By: Nicole Lyn Pesce
Could this buzz kill?
Traces of a toxic herbicide that has been shown to cause cancer have been found in Germany’s most popular beers.
The Munich Environmental Institute revealed on Thursday that small amounts of glyphosate, the world’s most-used weed killer, were in all 14 brews it tested.
Glyphosate was declared a probable human carcinogen last year by a World Health Organization agency.
The amounts of glyphosate ranged from .46 micrograms found in a liter of Bavarian Augustiner beer to 29.74 microgram in a liter of Hasseröder — which is nearly 300 times the maximum amount of the herbicide allowed in drinking water.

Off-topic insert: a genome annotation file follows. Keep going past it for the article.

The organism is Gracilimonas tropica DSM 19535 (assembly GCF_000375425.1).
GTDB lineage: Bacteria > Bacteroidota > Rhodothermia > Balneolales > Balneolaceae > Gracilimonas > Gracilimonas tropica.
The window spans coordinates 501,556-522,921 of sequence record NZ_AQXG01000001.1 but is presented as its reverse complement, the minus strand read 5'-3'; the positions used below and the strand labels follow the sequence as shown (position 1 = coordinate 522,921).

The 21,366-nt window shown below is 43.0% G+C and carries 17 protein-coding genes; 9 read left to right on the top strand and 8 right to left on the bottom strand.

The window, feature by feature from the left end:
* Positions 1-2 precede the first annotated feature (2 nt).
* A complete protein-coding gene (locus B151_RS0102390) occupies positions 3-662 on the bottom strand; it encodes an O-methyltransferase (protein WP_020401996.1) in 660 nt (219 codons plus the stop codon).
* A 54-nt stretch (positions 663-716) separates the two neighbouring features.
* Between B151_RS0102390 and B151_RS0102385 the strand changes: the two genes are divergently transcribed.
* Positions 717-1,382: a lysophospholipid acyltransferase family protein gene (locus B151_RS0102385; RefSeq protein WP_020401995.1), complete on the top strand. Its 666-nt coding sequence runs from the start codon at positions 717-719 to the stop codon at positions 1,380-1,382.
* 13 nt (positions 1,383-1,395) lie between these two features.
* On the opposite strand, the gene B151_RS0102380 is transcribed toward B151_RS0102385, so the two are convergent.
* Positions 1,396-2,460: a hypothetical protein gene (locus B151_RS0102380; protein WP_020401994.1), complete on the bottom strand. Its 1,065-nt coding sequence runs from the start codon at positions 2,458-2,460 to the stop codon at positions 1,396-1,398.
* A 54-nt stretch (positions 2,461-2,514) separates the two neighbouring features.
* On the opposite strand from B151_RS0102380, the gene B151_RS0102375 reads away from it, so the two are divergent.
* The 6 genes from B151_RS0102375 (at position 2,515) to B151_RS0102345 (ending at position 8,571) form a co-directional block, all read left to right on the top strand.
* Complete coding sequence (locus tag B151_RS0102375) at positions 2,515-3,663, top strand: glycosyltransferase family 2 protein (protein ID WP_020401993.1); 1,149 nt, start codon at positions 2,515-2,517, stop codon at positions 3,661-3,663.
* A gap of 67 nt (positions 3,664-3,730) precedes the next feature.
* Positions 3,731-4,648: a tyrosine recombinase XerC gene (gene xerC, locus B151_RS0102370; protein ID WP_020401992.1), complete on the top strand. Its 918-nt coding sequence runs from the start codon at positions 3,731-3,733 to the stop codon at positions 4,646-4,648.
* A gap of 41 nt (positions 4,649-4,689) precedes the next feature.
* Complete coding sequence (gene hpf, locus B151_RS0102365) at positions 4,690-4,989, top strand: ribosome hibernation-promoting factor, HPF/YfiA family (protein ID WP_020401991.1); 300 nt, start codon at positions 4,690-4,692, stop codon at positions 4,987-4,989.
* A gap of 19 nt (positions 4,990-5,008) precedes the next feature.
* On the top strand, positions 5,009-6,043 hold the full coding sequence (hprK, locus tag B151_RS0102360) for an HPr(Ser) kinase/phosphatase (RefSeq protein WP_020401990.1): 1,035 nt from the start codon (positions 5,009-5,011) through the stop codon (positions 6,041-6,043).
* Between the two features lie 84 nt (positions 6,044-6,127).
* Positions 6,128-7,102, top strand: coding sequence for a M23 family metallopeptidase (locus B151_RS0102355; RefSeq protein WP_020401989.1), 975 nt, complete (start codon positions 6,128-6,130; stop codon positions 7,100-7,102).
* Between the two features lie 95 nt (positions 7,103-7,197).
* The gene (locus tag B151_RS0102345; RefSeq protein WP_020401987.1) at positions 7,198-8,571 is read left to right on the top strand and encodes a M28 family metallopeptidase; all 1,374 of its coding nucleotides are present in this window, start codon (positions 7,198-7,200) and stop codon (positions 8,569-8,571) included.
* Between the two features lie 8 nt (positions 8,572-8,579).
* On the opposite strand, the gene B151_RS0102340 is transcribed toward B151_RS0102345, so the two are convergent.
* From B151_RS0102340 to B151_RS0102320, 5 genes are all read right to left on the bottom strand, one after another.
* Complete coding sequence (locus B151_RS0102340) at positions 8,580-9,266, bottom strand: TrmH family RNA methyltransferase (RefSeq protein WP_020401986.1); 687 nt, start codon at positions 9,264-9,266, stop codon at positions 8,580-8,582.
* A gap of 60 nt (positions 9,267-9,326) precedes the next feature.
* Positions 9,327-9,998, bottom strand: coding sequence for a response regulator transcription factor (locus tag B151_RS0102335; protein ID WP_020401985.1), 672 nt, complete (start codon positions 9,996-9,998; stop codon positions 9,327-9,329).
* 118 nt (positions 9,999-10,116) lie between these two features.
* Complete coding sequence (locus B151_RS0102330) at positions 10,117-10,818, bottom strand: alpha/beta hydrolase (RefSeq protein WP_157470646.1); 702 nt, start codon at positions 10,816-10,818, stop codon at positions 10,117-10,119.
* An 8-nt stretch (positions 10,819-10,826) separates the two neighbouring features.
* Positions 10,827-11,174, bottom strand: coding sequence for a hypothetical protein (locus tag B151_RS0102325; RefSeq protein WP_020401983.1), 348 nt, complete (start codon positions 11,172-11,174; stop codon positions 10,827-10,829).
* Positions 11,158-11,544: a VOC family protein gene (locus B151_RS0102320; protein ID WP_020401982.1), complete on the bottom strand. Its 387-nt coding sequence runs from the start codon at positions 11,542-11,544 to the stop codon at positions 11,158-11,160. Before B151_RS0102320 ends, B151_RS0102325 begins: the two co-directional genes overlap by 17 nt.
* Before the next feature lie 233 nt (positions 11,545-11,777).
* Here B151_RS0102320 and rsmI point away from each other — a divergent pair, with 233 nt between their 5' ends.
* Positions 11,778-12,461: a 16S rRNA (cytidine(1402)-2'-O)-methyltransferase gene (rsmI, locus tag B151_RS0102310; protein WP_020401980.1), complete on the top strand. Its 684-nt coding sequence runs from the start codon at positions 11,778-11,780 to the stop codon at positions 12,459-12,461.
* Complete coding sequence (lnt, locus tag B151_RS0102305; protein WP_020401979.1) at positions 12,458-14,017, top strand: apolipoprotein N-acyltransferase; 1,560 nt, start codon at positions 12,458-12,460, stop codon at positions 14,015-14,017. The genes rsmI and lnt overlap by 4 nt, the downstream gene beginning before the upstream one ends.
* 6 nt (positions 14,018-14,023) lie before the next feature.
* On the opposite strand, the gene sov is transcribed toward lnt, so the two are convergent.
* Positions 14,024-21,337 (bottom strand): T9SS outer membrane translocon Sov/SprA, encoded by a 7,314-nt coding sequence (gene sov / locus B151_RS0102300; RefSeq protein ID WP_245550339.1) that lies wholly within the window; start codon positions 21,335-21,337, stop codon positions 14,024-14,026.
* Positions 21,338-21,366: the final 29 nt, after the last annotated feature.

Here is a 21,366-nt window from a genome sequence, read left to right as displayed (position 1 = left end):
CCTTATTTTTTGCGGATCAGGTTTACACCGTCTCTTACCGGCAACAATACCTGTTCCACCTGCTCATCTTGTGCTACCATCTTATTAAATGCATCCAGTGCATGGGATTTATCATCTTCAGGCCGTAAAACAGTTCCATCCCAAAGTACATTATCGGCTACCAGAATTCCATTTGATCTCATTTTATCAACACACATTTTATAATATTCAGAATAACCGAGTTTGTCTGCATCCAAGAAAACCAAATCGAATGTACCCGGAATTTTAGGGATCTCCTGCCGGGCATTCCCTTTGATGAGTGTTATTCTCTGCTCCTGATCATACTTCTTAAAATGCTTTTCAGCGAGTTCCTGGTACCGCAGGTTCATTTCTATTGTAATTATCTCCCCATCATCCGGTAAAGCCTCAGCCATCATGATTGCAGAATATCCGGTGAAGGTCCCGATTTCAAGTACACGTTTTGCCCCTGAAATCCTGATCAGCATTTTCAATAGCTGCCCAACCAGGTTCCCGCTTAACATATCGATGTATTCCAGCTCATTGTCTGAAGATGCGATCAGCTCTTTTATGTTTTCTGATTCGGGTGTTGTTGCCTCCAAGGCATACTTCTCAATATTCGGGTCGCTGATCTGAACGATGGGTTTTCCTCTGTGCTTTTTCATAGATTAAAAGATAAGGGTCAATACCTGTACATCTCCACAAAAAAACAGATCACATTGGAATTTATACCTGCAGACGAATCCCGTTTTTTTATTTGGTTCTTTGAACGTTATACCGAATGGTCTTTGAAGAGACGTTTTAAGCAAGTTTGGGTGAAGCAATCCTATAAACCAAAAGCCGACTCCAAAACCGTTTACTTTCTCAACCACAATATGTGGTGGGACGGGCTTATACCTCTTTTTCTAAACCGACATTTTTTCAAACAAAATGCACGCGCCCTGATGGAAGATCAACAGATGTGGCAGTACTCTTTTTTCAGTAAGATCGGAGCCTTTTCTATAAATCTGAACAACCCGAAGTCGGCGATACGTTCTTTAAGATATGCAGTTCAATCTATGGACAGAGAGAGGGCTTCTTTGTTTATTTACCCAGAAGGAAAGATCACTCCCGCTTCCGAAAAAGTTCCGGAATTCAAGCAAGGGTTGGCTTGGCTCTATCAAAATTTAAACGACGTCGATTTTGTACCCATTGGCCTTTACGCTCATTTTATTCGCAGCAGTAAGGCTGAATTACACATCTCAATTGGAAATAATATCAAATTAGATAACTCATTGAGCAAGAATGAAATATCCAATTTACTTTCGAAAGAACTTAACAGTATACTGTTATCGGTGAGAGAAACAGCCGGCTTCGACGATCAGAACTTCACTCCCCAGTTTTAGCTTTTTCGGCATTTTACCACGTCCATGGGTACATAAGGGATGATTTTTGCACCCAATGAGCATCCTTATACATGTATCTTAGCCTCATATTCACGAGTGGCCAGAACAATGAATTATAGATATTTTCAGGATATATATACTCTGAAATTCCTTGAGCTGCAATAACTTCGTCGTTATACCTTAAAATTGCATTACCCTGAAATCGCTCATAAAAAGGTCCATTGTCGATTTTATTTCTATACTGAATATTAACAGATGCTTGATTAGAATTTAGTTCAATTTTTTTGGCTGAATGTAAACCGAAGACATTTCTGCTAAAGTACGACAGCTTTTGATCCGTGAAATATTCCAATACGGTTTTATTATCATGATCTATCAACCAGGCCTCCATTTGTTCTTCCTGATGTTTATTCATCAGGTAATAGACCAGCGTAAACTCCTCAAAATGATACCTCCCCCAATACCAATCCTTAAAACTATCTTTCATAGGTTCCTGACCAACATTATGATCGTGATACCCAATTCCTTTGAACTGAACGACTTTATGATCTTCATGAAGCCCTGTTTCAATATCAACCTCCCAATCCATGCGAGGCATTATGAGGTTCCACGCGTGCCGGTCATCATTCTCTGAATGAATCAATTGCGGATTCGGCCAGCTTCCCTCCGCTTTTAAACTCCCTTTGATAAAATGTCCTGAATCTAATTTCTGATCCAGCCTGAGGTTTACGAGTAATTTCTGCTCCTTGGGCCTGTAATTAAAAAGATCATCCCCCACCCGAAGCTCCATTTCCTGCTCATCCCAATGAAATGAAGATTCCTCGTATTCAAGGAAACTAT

Brands that Americans are more familiar with also showed traces of glyphosate. Beck’s Pils had .5 micrograms per liter, Paulaner Weissbier had .66 micrograms and Erdinger Weissbier had 2.92.
The German Brewer’s Association called the study “not credible,” and argued that the herbicide is so widely used that it “is now found virtually everywhere after decades of use in agriculture.”
An industry group said the levels of glyphosate weren’t a risk.
“An adult would have to drink around 1,000 liters of beer a day to ingest enough quantities to be harmful for health,” the Brauer-Bund beer association said in a statement.
Whatever the truth, the environmental group’s findings call into question the very purity for which the German beer industry is known.
This year, the country celebrates the 500th anniversary of its Reinheitsgebot German purity law, which is one of the globe’s oldest food safety laws. It rules that beer must be made only using malt, hops, yeast and water.
Germany is Europe’s biggest beer producer, and the European Union is reviewing whether to renew approval for glyphosate.
Originally Pubilshed: NY Daily News